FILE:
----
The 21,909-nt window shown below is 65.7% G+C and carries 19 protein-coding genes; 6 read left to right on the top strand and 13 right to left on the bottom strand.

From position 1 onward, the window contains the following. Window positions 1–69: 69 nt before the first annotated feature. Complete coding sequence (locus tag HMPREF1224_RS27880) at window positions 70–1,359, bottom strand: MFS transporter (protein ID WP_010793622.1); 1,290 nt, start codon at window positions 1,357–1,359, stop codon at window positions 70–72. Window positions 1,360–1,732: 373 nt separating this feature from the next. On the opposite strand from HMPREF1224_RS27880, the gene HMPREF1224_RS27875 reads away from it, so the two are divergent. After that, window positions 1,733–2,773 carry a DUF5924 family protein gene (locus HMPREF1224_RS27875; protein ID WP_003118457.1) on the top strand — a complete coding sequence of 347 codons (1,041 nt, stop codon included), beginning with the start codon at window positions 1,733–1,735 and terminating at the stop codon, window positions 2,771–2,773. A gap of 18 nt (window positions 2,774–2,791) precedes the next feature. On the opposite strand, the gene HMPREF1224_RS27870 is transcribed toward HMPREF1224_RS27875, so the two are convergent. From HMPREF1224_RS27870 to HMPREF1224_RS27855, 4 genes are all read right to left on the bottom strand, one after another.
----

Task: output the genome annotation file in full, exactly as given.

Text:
The 21,909-nt window shown below is 65.7% G+C and carries 19 protein-coding genes; 6 read left to right on the top strand and 13 right to left on the bottom strand.

From position 1 onward, the window contains the following. Window positions 1–69: 69 nt before the first annotated feature. Complete coding sequence (locus tag HMPREF1224_RS27880) at window positions 70–1,359, bottom strand: MFS transporter (protein ID WP_010793622.1); 1,290 nt, start codon at window positions 1,357–1,359, stop codon at window positions 70–72. Window positions 1,360–1,732: 373 nt separating this feature from the next. On the opposite strand from HMPREF1224_RS27880, the gene HMPREF1224_RS27875 reads away from it, so the two are divergent. After that, window positions 1,733–2,773 carry a DUF5924 family protein gene (locus HMPREF1224_RS27875; protein ID WP_003118457.1) on the top strand — a complete coding sequence of 347 codons (1,041 nt, stop codon included), beginning with the start codon at window positions 1,733–1,735 and terminating at the stop codon, window positions 2,771–2,773. A gap of 18 nt (window positions 2,774–2,791) precedes the next feature. On the opposite strand, the gene HMPREF1224_RS27870 is transcribed toward HMPREF1224_RS27875, so the two are convergent. From HMPREF1224_RS27870 to HMPREF1224_RS27855, 4 genes are all read right to left on the bottom strand, one after another.